Every year mobile vendors, operators and enthusiasts meet at the Mobile World Congress to showcase their latest innovations, announcements and technologies.
This year was no exceptions as the event gathered more than 2,300 participating companies and 3,500 international press members. Overall, it welcomed more than 108,000 attendees from 208 countries.
Before the show, expectations were set high with hope for numerous new smartphone announcements like the launch of a potential Microsoft Surface phone, Google Pixel 2 or Samsung Galaxy S8 to name a few. However, it’s a 15 years old mobile phone that stole the show as Nokia revived the famous 3310.
This year’s MWC showcased how mobile is the force behind every emerging innovation. As a result, we also expected plenty of announcements on the 5G scene to prepare for the roll-out of a new network generation versatile enough to create a hyper-connected world – with connected cars, smart cities and IoT devices.
The GSMA – the organising company – kicked-off the show by announcing new estimates for 5G adoption, stating predictions of 1.1bn global 5G connections by 2025, just 5 years after 5G standards are expected to enter the consumer market.
In addition to the show, the GSMA also released a report outlining the mobile industry’s collective vision and expectations for the 5G era. This report outlined five key objectives to make 5G a reality:
- Provide boundless connectivity for all to ensure 5G networks will integrate and co-exist with 4G networks
- Deliver future networks innovatively and with optimal economics
- Accelerate the digital transformation of industry verticals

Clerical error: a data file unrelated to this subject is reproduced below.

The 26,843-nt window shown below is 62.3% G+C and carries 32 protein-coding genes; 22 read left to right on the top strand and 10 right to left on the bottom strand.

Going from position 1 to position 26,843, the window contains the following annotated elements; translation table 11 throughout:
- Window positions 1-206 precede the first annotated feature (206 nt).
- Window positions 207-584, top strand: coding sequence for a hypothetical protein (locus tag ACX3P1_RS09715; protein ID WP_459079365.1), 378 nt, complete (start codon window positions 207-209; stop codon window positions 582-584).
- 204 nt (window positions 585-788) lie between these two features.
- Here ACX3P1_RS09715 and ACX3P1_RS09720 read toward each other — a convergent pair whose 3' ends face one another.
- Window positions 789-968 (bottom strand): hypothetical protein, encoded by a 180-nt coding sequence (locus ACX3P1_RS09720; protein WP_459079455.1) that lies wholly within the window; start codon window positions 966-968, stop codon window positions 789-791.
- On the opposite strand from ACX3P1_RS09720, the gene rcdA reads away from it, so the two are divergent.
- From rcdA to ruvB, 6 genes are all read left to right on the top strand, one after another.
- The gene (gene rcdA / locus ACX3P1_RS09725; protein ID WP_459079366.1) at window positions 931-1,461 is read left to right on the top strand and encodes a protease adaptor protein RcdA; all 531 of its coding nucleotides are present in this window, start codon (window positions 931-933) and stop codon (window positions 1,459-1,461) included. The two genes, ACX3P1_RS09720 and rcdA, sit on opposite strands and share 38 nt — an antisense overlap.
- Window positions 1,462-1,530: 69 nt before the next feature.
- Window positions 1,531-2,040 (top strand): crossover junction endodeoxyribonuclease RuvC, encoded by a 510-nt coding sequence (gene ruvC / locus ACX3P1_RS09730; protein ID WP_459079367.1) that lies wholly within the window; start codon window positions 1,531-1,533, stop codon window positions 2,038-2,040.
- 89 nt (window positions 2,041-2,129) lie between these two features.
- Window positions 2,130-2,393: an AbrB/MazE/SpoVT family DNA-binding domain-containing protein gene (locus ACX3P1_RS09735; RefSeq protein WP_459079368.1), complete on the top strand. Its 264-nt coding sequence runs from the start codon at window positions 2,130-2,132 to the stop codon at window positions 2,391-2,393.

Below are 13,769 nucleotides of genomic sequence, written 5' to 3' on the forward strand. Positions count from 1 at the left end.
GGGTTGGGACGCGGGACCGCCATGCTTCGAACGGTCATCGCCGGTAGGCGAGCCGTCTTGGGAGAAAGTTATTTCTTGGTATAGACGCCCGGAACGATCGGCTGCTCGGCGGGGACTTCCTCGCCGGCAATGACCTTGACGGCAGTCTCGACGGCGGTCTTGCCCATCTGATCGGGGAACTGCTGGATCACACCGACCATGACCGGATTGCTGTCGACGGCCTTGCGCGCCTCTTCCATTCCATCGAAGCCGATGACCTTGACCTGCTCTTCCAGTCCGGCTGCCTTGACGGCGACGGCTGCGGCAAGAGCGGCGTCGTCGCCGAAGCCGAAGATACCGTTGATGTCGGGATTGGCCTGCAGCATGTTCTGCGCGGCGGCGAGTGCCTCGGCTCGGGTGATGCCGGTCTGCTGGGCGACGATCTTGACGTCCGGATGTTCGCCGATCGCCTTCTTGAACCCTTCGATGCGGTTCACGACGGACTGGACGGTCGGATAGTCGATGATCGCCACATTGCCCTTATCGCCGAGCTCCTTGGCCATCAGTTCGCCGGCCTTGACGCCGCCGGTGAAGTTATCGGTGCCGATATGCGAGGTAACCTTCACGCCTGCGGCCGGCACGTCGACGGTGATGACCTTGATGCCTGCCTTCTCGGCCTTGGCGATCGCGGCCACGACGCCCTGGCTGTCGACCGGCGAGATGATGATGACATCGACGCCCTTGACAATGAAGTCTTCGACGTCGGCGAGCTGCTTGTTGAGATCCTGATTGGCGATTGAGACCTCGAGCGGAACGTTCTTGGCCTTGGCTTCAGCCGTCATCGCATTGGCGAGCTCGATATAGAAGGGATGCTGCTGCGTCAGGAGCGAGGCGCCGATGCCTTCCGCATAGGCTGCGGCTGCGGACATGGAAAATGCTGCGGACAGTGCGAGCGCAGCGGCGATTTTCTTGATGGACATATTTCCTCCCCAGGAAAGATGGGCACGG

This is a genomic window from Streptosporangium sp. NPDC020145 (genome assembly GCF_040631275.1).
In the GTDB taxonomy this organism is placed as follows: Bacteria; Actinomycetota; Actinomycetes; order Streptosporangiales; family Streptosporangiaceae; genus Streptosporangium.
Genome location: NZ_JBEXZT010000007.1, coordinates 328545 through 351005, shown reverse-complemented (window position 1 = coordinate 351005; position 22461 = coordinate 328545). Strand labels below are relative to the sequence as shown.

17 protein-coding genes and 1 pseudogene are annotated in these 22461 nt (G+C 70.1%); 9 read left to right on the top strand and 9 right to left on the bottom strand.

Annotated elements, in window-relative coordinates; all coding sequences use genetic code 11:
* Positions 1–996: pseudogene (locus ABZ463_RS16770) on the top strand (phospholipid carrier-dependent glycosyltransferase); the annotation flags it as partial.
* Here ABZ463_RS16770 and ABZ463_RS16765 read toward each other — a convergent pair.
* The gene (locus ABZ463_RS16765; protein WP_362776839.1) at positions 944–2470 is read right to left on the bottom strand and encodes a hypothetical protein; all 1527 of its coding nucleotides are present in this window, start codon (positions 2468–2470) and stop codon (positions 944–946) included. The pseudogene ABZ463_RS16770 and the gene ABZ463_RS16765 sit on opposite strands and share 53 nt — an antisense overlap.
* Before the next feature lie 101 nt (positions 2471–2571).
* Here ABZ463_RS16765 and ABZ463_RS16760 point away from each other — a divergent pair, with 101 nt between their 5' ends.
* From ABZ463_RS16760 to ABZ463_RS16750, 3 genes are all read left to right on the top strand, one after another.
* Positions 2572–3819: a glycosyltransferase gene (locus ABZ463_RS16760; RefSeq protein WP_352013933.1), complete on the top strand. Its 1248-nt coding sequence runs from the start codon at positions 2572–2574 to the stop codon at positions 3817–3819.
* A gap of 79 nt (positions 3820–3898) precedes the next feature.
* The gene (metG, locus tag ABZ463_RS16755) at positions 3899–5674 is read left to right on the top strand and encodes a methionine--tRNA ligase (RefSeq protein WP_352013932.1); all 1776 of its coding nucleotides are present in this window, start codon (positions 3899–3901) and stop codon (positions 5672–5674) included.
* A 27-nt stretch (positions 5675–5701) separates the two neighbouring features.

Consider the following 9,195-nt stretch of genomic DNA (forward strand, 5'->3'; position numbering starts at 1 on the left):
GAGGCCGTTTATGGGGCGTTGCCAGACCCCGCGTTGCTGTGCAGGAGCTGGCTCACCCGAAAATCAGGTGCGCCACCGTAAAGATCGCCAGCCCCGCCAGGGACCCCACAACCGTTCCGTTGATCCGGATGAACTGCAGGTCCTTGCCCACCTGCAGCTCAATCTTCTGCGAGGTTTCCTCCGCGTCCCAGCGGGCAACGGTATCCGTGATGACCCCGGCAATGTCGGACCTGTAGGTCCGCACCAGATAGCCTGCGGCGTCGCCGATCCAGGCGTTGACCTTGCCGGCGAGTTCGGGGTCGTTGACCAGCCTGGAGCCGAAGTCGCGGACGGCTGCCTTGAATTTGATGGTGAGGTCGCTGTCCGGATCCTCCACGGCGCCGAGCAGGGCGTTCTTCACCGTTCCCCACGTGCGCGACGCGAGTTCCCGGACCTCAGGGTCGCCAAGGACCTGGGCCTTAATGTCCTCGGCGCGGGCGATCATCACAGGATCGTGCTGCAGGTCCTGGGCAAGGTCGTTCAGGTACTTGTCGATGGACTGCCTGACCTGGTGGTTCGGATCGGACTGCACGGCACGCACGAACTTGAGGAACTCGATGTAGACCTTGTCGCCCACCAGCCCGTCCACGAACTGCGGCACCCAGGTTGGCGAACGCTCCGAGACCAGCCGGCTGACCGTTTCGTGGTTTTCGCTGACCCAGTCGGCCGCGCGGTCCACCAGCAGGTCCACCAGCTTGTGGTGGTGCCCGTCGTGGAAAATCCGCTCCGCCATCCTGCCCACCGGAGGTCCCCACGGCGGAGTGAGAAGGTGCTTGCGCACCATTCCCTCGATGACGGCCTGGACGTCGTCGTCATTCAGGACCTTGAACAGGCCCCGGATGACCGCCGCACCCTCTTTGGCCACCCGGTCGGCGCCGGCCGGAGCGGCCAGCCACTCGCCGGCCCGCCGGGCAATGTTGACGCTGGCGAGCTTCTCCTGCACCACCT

- Transform the mobile broadband experience to make it better and faster
- Driving growth in new use cases for massive IoT and critical communications services
However, this report also highlighted the need for stakeholders involved in 5G (telecoms companies and governments) to cooperate in order to make this happen. Since the turn of the new year, plenty of new 5G partnerships have been announced and governments set up objectives and guidelines on the roll-out of 5G networks. Yet the main feedback we gathered on 5G from the 2017 MWC left us with a sense of disappointment and here’s why.
This year’s MWC showcased an incredible amount of new connected devices and products such as connected cars, remote surgery robots, virtual reality headsets (VR) and more. However, just like the GSMA report highlights, there is a worrying lack of substance behind all these new technologies.
With a rollout of new 5G networks being potentially 3 years away, seeing so many new connected devices without the backbone network available to support them yet gives us an underwhelming feeling of superficiality, a lack of in-depth reasoning.
Having so many mobile vendors exhibiting what the future of mobile technology will look like without a substantial business model, or a network deployment plan required to support these technological advancements is clearly a concern.
Many industry experts believe that the industry has got ahead of itself and that this year’s MWC was completely disconnected from reality.
Overall, MWC 2017 left us none the wiser as to the business case, technology, deployment model or timescale for 5G. Instead, it left us with a fragmented and confused vision clearly highlighting the failing results of the race to 5G.
Before achieving a consumer-ready 5G, mobile network providers, device manufacturers and equipment makers need to all adhere to the same 5G standards in order to answer real user requirements for a better-connected world.
In the end, it seems the GSMA report represented one of the more rational output as it pointed out that new business models are needed, new network deployment approaches are required and that the investment required to make 5G a reality is huge.
At the moment, the mobile industry seems to be going through an identity crisis with a clear lack of standardisation over 5G – having everyone running in different directions without a clear path to success.
As Professor William Webb stated: “Perhaps MWC mainly served to cast more light on the cracks of the façade”. 1